28. 28. ◦ When counting intercepts, segments at the end of a test line which penetrate into the grain are considered half intercepts. ◦ When counting intersections, the end points of a test line are not counted as intersections, except when it exactly touches a grain boundary(½ intersection). ◦ A tangential intersection is considered as 1 intersection. ◦ An intersection coinciding at the junction of 3 grains is considered 1½. ◦ In case of non-equiaxed grains, test lines require averaging of values made at variety of orientation.
  29. 29. Circular Intercept Method ◦ Automatically compensate for departures from equiaxed grain shapes ◦ Ambiguous intersections at ends of test lines are eliminated. ◦ Most suitable for use as fixed routine manual procedures for grain size estimation in quality control. ◦ There are 2 circular intercept methods:  Hilliard Single-Circle Procedure  Abrams Three-Circle Procedure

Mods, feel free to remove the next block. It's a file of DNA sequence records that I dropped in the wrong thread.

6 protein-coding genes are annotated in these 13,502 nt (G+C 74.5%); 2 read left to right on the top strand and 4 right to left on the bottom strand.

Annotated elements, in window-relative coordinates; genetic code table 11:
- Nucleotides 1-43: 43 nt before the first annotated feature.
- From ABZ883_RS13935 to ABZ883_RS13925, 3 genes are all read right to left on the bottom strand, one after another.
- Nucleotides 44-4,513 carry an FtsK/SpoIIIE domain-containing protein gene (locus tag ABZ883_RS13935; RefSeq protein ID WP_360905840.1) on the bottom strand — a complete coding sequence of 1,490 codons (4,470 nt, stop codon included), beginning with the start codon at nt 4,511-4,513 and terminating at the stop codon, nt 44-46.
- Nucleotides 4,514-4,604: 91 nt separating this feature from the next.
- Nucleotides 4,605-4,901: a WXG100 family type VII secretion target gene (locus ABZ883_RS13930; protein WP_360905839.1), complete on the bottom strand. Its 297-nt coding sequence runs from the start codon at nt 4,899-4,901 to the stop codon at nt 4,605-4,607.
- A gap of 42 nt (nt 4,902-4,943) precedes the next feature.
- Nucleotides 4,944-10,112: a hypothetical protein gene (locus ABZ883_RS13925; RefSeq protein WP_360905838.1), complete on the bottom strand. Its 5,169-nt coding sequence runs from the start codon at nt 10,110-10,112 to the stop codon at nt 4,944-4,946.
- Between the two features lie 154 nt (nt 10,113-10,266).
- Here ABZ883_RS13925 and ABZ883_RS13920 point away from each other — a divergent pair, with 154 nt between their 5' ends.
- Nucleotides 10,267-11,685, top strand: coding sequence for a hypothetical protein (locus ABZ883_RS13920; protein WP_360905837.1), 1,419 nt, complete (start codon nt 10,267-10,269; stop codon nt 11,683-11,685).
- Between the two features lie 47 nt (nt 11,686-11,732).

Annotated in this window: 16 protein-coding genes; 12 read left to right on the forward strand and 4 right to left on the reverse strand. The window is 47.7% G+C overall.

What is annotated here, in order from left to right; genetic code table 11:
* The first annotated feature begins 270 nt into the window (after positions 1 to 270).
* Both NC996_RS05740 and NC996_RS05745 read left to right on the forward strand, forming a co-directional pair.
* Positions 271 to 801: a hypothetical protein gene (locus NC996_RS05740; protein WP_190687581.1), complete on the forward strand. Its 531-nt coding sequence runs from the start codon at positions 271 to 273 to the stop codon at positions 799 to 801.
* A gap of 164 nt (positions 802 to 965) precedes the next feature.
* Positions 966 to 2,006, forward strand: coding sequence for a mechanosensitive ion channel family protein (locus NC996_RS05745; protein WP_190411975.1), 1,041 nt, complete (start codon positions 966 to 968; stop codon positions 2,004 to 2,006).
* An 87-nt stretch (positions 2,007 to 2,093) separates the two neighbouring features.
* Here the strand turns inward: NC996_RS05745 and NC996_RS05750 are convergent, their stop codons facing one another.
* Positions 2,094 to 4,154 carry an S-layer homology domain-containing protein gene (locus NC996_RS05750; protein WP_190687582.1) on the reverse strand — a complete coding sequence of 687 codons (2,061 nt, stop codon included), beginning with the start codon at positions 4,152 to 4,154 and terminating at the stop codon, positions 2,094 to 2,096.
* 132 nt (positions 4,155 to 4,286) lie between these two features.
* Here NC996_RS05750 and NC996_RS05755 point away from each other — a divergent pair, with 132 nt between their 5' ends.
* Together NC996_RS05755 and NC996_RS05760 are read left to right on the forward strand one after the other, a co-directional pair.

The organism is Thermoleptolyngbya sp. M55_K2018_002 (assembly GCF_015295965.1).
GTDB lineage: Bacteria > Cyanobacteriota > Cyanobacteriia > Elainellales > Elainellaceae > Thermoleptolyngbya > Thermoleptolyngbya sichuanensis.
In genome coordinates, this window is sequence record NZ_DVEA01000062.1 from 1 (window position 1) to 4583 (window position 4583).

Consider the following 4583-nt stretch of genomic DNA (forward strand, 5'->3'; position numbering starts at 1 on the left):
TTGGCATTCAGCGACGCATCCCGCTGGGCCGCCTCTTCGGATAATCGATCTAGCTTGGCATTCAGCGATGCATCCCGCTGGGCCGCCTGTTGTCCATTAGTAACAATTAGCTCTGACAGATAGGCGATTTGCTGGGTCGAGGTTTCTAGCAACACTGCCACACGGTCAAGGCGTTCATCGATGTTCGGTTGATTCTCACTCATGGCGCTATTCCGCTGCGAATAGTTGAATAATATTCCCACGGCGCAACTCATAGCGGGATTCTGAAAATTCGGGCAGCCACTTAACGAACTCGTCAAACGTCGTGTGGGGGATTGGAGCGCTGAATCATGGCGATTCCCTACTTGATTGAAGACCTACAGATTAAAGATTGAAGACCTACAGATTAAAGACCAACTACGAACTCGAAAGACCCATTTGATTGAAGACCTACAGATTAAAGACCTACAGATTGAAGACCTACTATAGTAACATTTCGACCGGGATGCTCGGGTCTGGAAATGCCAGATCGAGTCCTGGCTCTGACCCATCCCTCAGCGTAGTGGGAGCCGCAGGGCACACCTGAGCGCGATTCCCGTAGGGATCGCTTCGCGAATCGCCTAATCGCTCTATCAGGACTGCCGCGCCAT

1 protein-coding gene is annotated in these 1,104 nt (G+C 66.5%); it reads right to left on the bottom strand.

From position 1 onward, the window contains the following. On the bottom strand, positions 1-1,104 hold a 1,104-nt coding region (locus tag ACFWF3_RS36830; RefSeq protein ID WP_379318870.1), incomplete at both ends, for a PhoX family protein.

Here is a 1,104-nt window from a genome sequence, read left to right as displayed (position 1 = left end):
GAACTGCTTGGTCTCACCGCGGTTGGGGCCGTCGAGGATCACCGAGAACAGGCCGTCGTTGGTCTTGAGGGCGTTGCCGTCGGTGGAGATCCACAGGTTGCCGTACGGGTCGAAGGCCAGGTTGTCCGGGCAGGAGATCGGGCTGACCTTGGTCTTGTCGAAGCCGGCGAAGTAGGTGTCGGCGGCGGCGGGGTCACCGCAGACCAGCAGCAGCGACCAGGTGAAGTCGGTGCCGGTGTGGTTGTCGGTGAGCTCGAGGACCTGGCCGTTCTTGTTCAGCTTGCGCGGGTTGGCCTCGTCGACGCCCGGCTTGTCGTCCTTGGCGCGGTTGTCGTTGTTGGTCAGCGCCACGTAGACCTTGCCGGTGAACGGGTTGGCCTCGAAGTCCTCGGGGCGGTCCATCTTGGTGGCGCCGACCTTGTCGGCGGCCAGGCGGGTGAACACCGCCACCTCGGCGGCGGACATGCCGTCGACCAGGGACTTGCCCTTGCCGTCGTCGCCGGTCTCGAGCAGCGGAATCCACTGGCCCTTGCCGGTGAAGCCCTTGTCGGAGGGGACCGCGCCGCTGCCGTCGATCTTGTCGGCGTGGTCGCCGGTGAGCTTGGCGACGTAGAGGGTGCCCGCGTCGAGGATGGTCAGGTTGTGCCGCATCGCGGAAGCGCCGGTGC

30. 30. Hilliard Single Circle Procedure ◦ Any circle size of known circumference may be used. Circumferences of 100,200, or 50 are usually convenient. ◦ The test circle diameter should never be smaller than the largest observed grain. ◦ A small reference mark is usually placed at the top of the circle to indicate the place to start and stop the count. ◦ Apply the selected circle to the microscopic image at a convenient magnification and count the intersections of the circle with grain boundaries. ◦ The precision of the measurement increases as the number of counts increases.